Figures from the Scottish health budget show methadone for heroin addicted prisoners is costing £500,000 a year.
With health services already under a great deal of pressure, opposition politicians are calling for leaders to look into reducing the high rate of methadone use.
Scottish Conservative Chief Whip John Lamont said, “We have a major problem with methadone in Scotland and it needs to be addressed now. The SNP has lazily parked people on the heroin substitute, giving them no hope of recovery, and now we are paying the price.
“With the methadone bill coming to around £30million a year, it’s no surprise that it’s costing an average of £500,000 a year to give the drug to prisoners.
“What chance is there of trying to rehabilitate prisoners if there is little effort to reduce doses or help them to beat their addiction altogether?”
Proper methadone treatment relies on a user scaling back their methadone use while receiving some form of counselling support. It also requires users stop taking other drugs on top of methadone.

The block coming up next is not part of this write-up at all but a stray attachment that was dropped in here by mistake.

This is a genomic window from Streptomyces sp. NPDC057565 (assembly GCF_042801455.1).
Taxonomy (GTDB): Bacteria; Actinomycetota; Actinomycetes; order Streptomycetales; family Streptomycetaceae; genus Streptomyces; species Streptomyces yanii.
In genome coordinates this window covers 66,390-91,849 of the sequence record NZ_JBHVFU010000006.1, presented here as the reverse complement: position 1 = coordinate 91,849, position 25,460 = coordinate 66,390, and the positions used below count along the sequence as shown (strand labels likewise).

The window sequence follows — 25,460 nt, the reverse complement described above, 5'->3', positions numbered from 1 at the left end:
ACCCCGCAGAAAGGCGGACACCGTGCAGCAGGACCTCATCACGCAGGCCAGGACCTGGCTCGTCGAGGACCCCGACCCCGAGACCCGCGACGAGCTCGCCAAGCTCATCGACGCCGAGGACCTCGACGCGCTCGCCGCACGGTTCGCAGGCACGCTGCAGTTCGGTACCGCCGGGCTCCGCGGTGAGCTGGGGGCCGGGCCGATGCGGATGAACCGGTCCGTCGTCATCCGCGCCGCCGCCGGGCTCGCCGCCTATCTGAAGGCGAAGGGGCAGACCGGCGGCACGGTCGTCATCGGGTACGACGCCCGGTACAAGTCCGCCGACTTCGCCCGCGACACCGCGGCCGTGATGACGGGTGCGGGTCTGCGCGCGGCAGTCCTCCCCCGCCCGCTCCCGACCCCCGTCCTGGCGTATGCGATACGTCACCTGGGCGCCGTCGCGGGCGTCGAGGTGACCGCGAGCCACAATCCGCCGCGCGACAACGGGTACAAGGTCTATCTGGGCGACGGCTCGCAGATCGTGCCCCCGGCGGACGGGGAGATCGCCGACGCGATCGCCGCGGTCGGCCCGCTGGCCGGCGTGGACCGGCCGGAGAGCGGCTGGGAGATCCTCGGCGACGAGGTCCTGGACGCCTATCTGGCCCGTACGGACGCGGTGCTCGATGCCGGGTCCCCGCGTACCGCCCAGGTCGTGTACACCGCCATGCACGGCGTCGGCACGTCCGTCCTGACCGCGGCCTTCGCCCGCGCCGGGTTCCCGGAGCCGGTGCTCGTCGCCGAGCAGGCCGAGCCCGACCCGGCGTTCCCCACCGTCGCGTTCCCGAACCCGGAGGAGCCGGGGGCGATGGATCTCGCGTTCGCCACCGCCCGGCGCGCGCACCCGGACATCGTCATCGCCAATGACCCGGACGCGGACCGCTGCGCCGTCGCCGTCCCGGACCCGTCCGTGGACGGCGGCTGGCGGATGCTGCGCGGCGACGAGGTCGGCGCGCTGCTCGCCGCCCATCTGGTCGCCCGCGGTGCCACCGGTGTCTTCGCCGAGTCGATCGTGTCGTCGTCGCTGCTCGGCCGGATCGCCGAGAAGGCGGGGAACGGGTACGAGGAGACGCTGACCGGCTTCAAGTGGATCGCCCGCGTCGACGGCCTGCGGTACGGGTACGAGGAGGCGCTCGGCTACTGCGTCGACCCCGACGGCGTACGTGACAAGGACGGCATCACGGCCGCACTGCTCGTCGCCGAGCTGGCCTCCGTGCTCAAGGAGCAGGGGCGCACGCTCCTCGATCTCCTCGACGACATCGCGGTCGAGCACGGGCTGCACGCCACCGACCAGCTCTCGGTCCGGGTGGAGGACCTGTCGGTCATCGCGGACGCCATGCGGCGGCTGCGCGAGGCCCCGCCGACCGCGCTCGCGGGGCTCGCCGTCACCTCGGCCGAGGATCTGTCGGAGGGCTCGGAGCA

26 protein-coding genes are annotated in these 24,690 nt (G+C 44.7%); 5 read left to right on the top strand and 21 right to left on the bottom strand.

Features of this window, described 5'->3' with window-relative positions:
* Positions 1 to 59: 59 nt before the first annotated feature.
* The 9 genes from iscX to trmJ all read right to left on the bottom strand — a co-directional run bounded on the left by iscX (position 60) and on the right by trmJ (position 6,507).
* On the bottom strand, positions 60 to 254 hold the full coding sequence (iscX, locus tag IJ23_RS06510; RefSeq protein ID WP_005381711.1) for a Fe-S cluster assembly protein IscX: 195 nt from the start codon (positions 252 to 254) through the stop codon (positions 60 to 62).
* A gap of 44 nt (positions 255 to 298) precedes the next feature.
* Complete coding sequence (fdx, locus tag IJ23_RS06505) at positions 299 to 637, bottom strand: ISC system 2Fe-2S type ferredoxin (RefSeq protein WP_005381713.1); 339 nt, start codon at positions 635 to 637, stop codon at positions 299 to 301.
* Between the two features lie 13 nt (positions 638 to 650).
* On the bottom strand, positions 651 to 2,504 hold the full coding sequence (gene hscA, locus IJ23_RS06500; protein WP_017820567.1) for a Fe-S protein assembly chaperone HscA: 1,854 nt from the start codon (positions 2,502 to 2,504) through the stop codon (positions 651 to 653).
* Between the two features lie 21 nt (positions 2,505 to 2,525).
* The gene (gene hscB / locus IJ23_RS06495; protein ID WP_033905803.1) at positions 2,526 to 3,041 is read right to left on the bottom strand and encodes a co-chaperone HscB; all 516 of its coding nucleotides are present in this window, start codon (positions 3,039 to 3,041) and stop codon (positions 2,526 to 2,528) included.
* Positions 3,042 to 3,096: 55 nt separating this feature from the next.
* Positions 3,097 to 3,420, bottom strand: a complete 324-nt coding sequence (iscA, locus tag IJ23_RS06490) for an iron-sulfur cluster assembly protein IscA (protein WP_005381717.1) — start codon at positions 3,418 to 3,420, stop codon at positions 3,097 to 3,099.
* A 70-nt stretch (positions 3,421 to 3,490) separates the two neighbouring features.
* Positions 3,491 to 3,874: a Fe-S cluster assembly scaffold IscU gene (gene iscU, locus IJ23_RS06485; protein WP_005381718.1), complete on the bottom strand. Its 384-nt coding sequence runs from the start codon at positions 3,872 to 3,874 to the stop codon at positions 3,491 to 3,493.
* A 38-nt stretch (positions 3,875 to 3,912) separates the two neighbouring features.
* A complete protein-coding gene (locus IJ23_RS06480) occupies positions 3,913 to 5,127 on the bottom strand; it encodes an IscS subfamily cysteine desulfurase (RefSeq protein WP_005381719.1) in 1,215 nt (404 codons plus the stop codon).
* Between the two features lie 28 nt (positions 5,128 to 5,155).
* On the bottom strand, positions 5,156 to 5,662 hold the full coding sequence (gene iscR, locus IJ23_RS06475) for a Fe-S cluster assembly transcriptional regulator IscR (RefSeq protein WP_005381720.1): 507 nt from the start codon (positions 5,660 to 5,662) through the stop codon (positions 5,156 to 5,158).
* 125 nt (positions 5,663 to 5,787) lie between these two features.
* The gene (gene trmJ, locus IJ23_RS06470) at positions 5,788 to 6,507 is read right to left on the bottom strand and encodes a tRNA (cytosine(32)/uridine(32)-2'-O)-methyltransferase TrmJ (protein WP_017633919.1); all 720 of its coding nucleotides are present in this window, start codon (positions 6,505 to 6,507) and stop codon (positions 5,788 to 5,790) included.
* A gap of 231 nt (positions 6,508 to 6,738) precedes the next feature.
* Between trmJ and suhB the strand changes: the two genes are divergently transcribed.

Unfortunately, some people are simply parked on methadone and left their without the proper support. This does nothing to break their drug dependence. It does however provide a cheap way for governments to claim they are helping fight addiction.
When methadone is prescribed without the proper treatment and scaling back it becomes less of a treatment and more of a harm reduction strategy.
The problem may stem from political perceptions. With methadone, politicians have a cheap way to treat a large number of addicts but there are questions about the effectiveness of the program. Other treatment methods rely on abstinence or use other methods but they often take longer and cost more money. This can leave politicians between a rock and a hard place. On the one hand, they want to be seen to help the largest number of people possible while on the other hand they want to provide the best treatment.